Pulsed dye lasers are now being used for several different dermatologic conditions.
Pulsed dye laser (PDL) has been one of the mainstay treatments for eliminating dilated blood vessels in the skin. It is commonly used to treat port wine stains, hemangiomas, and other vascular lesions. PDLs work by using selective thermolysis to target blood vessels in the skin. The laser destroys the blood vessels and leaves the surrounding skin undamaged. The PDL delivers pulsed laser energy at a wavelength between 585 and 595 nm, which is absorbed by oxyhemoglobin and thereby destroys superficial vessels.1
PDLs are now being used for several different dermatologic conditions. They go far beyond the treatment of port wine stains and hemangiomas and have shown success in treating keloids, rosacea, and many other skin conditions.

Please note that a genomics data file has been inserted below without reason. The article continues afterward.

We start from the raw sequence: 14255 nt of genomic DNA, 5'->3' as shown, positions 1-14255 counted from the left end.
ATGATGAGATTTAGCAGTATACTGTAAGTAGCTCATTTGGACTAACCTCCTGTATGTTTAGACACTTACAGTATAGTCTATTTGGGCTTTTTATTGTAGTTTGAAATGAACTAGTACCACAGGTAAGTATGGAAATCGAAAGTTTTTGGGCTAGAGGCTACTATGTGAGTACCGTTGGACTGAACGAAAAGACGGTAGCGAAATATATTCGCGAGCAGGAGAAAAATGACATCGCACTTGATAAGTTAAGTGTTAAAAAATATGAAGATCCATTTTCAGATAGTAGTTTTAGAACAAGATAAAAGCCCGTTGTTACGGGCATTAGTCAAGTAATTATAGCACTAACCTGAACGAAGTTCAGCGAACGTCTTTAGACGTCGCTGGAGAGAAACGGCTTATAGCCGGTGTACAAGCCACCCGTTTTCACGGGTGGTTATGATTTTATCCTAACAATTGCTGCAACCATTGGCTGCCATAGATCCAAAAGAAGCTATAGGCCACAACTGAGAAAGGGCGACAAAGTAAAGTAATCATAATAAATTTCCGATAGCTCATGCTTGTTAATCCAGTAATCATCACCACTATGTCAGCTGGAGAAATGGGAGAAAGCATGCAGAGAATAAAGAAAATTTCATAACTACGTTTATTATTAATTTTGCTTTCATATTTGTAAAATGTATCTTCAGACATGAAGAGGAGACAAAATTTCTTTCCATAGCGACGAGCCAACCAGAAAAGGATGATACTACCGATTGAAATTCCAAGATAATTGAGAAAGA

PDLs are an effective treatment for rosacea. Patients find improvement in erythema and telangiectasia. Improvement in itching, burning, and stinging has also been observed in studies. However, some patients do report purpura after treatment, which can last 7 to 14 days, and for some this may be enough to avoid treatment. Researchers found that to prevent purpura, using a newer long-pulsed PDL (40-50 ms) can be effective.1
The Vbeam Perfecta PDL is the gold standard for rosacea treatment, says Michele S. Green, MD, a New York board-certified dermatologist. The VBeam emits a 595 nm wavelength with a long pulse that targets blood vessels that contribute to red pigmentation. “This laser also has a dynamic cooling device that cools the skin before emitting the laser pulse to protect the skin and minimize discomfort during the treatment,” adds Green.